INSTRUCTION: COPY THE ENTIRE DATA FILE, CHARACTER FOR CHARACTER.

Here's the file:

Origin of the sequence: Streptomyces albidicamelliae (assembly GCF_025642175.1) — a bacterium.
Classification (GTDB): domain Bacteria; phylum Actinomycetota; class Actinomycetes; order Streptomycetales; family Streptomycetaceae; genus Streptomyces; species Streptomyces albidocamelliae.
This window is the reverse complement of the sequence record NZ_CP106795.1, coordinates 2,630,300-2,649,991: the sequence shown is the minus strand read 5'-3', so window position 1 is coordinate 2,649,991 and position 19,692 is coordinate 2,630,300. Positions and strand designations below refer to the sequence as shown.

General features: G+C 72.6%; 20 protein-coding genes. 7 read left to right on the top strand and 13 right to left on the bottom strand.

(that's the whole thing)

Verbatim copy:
Origin of the sequence: Streptomyces albidicamelliae (assembly GCF_025642175.1) — a bacterium.
Classification (GTDB): domain Bacteria; phylum Actinomycetota; class Actinomycetes; order Streptomycetales; family Streptomycetaceae; genus Streptomyces; species Streptomyces albidocamelliae.
This window is the reverse complement of the sequence record NZ_CP106795.1, coordinates 2,630,300-2,649,991: the sequence shown is the minus strand read 5'-3', so window position 1 is coordinate 2,649,991 and position 19,692 is coordinate 2,630,300. Positions and strand designations below refer to the sequence as shown.

General features: G+C 72.6%; 20 protein-coding genes. 7 read left to right on the top strand and 13 right to left on the bottom strand.